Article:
Tonight, officials from China and the United States will gather in Washington, D.C. for a dinner that kicks off the seventh round of the “Strategic and Economic Dialogue,” the highest-level annual meeting between the two sides. Talks proper will unfold June 23 and 24. The S&ED will be led by Secretary of State John Kerry and Treasury Secretary Jacob Lew on the U.S. side and by State Councilor Yang Jiechi and Vice Premier Wang Yang on the Chinese side.
So what’s on the agenda for this round of the showcase dialogue platform? Below, four topics to watch that will feature heavily on the agenda, and one thing not to expect.
Economic cooperation and the bilateral investment treaty: This year is a big one for progress on a potential bilateral investment treaty (BIT). Both China and the United States exchanged their “negative lists” — a list sectors that will be exempt from the BIT and thus keep restrictions on foreign investment — at BIT talks last week. The BIT has featured at previous S&EDs – the move to substantial negotiations was announced at the 2013 round of talks, while at the 2014 S&ED negotiators laid out a timetable for finishing talks on the framework and moving to the negative list negotiations.
The negative lists are likely to be the thorniest part of negotiations. China protects a number of sectors – from agriculture to manufacturing to services like insurance – from foreign competition by placing restrictions on investment. For China’s point of view, this is necessary to give Chinese firms a needed leg-up against more developed competition. For U.S. firms, however, it represents an unnecessary barrier to entry. Talk about the negative lists and the BIT in general will be a major focus on the “economic track” of the S&ED.
The environment and climate change: Climate change returned to the agenda of U.S.-China relations in a big way last November, when Presidents Obama and Xi unveiled joint commitments on emissions reductions as part of Obama’s visit to China. This year, the issue will only be more visible, as both China and the United States try to ensure the Paris climate change summit this December does not end in failure. The Paris conference is supposed to end with a new global agreement on emissions reduction; U.S.-China agreement on the main issues at stake (particularly how to share the burden between developed and developing countries) will go a long way toward ensuring that goal is met. There will be a special joint session on climate change on June 23, highlighting the emphasis on this issue. Last year, the climate change agreement provided a welcome bright spot for U.S.-China relations; negotiators will want to replicate that success.
Cyber issues: The United States is scrambling to explain one of the biggest national security breaches in recent memory — a hack into the files of the Office of Personal Management that provided access to the personal information of four million past and present government employees. U.S. officials seem confident the hack originated in China, lending yet more urgency to China-U.S. talks on cybersecurity and other cyber issues. One Obama administration official told the New York Times the OPM hack “was classic espionage, just on a scale we’ve never seen before from a traditional adversary.”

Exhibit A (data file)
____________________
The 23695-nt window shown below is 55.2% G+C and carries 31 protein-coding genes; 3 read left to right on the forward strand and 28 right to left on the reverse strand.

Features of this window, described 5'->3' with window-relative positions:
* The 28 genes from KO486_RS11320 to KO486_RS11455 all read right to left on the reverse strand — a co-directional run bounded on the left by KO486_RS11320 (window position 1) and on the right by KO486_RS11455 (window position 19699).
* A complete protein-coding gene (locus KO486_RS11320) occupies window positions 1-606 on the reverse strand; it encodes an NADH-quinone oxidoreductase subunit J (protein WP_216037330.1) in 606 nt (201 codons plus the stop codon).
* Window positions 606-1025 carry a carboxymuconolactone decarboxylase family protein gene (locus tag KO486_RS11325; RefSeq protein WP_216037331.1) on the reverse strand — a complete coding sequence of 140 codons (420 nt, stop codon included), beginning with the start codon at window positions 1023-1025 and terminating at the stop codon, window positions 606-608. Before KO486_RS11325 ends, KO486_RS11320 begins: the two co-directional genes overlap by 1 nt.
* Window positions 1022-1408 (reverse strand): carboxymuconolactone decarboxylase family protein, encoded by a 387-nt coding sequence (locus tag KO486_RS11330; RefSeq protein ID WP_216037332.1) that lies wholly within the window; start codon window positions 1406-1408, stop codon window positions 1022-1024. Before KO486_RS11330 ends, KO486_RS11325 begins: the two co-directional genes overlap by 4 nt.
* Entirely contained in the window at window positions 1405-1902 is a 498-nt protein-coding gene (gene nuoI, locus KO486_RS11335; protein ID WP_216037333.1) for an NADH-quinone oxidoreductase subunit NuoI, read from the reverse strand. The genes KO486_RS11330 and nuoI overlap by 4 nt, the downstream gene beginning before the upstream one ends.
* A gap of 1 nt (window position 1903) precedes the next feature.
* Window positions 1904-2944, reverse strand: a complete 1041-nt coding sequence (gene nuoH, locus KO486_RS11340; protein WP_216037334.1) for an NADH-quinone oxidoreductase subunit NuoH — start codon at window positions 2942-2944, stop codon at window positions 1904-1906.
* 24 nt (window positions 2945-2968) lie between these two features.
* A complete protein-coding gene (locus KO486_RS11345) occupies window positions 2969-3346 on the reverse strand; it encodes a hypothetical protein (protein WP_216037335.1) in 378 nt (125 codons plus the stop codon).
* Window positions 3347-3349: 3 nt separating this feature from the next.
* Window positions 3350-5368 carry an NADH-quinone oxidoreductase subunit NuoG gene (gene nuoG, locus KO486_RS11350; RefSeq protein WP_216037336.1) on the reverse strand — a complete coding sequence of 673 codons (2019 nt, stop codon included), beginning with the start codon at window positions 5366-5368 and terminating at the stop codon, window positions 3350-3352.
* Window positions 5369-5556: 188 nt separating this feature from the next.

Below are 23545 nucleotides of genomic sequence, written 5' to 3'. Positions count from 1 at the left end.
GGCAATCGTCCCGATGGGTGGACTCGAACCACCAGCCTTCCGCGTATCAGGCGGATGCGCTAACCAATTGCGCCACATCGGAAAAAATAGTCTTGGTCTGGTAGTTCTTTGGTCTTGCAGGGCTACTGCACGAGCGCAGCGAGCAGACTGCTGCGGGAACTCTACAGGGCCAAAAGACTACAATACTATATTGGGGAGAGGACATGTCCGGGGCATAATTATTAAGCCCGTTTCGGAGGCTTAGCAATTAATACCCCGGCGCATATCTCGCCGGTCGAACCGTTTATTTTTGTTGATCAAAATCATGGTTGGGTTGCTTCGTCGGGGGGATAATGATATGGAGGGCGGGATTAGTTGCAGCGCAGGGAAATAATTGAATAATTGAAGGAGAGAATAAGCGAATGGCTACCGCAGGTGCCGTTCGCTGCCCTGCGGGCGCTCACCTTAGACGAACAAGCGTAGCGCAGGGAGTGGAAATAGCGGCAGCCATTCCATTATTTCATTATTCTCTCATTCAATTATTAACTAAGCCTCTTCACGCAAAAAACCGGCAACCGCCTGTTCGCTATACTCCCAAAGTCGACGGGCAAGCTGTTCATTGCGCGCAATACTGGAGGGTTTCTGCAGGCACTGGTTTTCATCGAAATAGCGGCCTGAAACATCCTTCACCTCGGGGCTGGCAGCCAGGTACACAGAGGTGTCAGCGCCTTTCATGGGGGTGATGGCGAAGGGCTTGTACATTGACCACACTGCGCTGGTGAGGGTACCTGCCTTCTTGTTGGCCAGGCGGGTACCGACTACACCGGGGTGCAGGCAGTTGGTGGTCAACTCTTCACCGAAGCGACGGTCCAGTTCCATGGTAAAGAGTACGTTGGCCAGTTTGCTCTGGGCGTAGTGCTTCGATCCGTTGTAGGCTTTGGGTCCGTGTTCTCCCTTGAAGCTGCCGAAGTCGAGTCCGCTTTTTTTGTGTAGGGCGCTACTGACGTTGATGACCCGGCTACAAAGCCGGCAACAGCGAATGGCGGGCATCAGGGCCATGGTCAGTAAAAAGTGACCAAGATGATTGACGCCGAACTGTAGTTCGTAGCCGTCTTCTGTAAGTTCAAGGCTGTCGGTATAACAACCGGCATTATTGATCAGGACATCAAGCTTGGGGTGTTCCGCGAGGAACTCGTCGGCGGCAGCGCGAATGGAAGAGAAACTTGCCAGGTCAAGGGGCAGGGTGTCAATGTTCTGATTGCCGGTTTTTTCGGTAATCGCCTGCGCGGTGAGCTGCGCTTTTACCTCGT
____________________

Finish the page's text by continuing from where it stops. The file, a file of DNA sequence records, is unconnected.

With cyber attacks in the name of espionage likely to continue on both sides – and with calls for Obama to respond forcefully to the OPM hack – it’s even more imperative that Beijing and Washington come to some sort of agreement on what constitutes acceptable behavior in cyberspace. Cyber issues will be under discussion at the Strategic Security Dialogue, a sub-dialogue under the aegis of the main S&ED.
South China Sea: The issue likely to attract the most media attention is of course the South China Sea. Tensions have grown in recent months, with the United States becoming increasingly vocal about its opposition to China’s land reclamation and construction projects. China’s announcement that reclamation would soon be complete was likely designed in part to try and smooth over tensions before the S&ED. It doesn’t seem to have worked, though — while giving journalists a preview of the talks, Daniel Russel, the U.S. assistant secretary of state for East Asian and Pacific affairs, gave China no credit for that move. He did, however, express concern over “the recent announcement out of Beijing that the Chinese Government intends to continue and expand the construction of facilities on the reclaimed outposts that it’s been constructing in the South China Sea.”
China, meanwhile, has continued to defend its construction projects. When asked about the issue, Foreign Ministry spokesperson Hong Lei cited a Chinese saying: “just as distance tests a horse’s strength, time will prove a person’s sincerity.” In other words, China hopes that the United States and other countries will eventually come to believe China’s assertions that its construction is primarily aimed at peaceful, civilian purposes. Right now, the two sides remain deadlocked. The best we can likely hope for is progress on “rules of the road” for unplanned encounters in the air and at sea — including run-ins between U.S. and Chinese vessels and aircraft navigating the South China Sea.
As for what not to expect – don’t look for any marquee announcements from this summit. This S&ED should be viewed not as an end in itself, but as preparation for Xi’s state visit to the United States, which is now less than three months away. According to Russel, the S&ED talks “unquestionably serve to advance the agenda” ahead of that visit. As one example, he said, the 2014 S&ED “was instrumental in teeing up progress on the climate deal that President Obama and President Xi were able to announce in November.” We didn’t see that progress after the 2014 S&ED, however, meaning we shouldn’t be surprised (or disappointed) if there are no major deliverables come June 24.